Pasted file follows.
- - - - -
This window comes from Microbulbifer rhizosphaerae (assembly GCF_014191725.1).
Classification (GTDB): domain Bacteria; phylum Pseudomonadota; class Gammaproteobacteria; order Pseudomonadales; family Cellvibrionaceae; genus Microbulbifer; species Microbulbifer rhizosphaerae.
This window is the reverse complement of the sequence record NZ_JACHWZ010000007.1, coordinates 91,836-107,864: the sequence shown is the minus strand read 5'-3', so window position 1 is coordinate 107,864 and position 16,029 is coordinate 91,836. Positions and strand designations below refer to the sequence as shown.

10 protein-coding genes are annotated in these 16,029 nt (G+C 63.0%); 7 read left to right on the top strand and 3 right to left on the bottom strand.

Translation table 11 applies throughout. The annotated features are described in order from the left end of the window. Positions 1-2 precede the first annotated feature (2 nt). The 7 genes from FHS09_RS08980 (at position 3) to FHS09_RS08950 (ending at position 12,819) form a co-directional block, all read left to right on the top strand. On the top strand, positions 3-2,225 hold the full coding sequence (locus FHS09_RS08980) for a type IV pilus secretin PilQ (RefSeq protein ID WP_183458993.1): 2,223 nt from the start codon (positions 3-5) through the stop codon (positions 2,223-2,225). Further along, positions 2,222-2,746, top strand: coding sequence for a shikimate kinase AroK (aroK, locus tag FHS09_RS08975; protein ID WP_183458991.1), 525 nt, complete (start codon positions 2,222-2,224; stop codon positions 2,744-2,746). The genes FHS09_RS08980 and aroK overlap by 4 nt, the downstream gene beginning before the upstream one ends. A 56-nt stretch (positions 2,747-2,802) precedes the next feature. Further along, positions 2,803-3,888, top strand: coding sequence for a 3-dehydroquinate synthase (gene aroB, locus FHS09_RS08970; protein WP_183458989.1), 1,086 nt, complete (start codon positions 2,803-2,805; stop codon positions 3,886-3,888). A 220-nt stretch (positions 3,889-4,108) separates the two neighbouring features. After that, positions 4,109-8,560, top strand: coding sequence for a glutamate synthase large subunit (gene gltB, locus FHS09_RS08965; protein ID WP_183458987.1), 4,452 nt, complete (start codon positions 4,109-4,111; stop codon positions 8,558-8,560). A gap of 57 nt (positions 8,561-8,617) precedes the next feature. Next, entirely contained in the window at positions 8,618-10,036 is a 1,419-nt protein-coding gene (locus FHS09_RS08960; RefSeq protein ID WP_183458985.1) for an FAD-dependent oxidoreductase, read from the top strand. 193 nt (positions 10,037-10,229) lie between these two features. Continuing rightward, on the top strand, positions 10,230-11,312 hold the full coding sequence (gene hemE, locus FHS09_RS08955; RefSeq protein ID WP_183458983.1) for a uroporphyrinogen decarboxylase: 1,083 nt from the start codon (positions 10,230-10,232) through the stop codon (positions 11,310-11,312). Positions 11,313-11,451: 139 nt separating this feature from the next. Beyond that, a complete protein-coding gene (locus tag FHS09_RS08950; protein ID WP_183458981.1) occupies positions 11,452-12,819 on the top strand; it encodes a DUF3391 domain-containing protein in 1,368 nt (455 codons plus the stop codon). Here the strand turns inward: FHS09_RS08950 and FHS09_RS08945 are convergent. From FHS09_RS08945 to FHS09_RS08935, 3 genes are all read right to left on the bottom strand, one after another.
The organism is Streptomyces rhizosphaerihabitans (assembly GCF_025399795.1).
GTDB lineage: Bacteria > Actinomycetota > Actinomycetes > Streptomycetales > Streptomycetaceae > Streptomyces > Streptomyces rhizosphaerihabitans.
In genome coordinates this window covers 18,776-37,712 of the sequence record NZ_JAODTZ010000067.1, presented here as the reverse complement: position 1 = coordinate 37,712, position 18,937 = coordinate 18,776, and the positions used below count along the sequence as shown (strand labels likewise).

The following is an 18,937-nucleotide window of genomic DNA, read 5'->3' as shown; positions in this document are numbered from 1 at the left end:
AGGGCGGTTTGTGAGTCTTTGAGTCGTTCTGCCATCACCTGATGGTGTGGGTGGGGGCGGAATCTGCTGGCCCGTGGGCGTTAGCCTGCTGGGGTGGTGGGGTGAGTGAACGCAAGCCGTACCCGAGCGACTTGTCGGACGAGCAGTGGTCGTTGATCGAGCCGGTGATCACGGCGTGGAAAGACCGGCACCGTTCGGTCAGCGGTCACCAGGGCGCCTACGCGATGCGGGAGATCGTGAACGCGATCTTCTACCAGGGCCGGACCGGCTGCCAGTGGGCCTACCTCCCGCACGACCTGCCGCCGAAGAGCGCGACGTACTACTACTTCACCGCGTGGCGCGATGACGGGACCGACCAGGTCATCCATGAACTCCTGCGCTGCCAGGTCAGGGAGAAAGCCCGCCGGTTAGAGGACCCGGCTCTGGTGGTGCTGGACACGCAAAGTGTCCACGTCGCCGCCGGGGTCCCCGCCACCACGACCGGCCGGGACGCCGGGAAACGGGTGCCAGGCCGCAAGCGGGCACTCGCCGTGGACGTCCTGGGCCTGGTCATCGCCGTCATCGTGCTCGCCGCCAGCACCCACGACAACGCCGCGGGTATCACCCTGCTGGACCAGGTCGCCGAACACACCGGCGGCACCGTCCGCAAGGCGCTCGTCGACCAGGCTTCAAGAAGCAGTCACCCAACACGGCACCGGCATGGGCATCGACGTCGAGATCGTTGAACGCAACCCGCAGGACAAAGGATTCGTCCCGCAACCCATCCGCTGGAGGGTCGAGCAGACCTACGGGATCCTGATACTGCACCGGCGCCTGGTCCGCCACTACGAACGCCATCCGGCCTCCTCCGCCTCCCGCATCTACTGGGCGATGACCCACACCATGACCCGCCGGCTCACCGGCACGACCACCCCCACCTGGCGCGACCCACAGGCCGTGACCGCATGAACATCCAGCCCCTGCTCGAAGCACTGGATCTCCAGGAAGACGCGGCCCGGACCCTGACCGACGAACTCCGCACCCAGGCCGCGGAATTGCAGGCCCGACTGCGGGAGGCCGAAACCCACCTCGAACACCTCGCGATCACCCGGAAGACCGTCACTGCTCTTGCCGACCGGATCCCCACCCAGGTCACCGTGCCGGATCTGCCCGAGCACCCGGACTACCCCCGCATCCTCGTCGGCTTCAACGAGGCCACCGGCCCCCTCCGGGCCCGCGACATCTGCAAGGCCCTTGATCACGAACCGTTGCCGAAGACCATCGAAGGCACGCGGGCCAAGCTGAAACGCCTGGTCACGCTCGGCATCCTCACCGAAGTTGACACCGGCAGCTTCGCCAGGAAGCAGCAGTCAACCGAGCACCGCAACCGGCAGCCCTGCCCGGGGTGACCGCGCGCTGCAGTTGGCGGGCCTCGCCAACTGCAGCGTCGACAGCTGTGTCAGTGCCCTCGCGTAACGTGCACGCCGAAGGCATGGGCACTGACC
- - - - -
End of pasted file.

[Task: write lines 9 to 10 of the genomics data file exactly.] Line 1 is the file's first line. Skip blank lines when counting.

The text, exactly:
The following is an 18,937-nucleotide window of genomic DNA, read 5'->3' as shown; positions in this document are numbered from 1 at the left end:
AGGGCGGTTTGTGAGTCTTTGAGTCGTTCTGCCATCACCTGATGGTGTGGGTGGGGGCGGAATCTGCTGGCCCGTGGGCGTTAGCCTGCTGGGGTGGTGGGGTGAGTGAACGCAAGCCGTACCCGAGCGACTTGTCGGACGAGCAGTGGTCGTTGATCGAGCCGGTGATCACGGCGTGGAAAGACCGGCACCGTTCGGTCAGCGGTCACCAGGGCGCCTACGCGATGCGGGAGATCGTGAACGCGATCTTCTACCAGGGCCGGACCGGCTGCCAGTGGGCCTACCTCCCGCACGACCTGCCGCCGAAGAGCGCGACGTACTACTACTTCACCGCGTGGCGCGATGACGGGACCGACCAGGTCATCCATGAACTCCTGCGCTGCCAGGTCAGGGAGAAAGCCCGCCGGTTAGAGGACCCGGCTCTGGTGGTGCTGGACACGCAAAGTGTCCACGTCGCCGCCGGGGTCCCCGCCACCACGACCGGCCGGGACGCCGGGAAACGGGTGCCAGGCCGCAAGCGGGCACTCGCCGTGGACGTCCTGGGCCTGGTCATCGCCGTCATCGTGCTCGCCGCCAGCACCCACGACAACGCCGCGGGTATCACCCTGCTGGACCAGGTCGCCGAACACACCGGCGGCACCGTCCGCAAGGCGCTCGTCGACCAGGCTTCAAGAAGCAGTCACCCAACACGGCACCGGCATGGGCATCGACGTCGAGATCGTTGAACGCAACCCGCAGGACAAAGGATTCGTCCCGCAACCCATCCGCTGGAGGGTCGAGCAGACCTACGGGATCCTGATACTGCACCGGCGCCTGGTCCGCCACTACGAACGCCATCCGGCCTCCTCCGCCTCCCGCATCTACTGGGCGATGACCCACACCATGACCCGCCGGCTCACCGGCACGACCACCCCCACCTGGCGCGACCCACAGGCCGTGACCGCATGAACATCCAGCCCCTGCTCGAAGCACTGGATCTCCAGGAAGACGCGGCCCGGACCCTGACCGACGAACTCCGCACCCAGGCCGCGGAATTGCAGGCCCGACTGCGGGAGGCCGAAACCCACCTCGAACACCTCGCGATCACCCGGAAGACCGTCACTGCTCTTGCCGACCGGATCCCCACCCAGGTCACCGTGCCGGATCTGCCCGAGCACCCGGACTACCCCCGCATCCTCGTCGGCTTCAACGAGGCCACCGGCCCCCTCCGGGCCCGCGACATCTGCAAGGCCCTTGATCACGAACCGTTGCCGAAGACCATCGAAGGCACGCGGGCCAAGCTGAAACGCCTGGTCACGCTCGGCATCCTCACCGAAGTTGACACCGGCAGCTTCGCCAGGAAGCAGCAGTCAACCGAGCACCGCAACCGGCAGCCCTGCCCGGGGTGACCGCGCGCTGCAGTTGGCGGGCCTCGCCAACTGCAGCGTCGACAGCTGTGTCAGTGCCCTCGCGTAACGTGCACGCCGAAGGCATGGGCACTGACC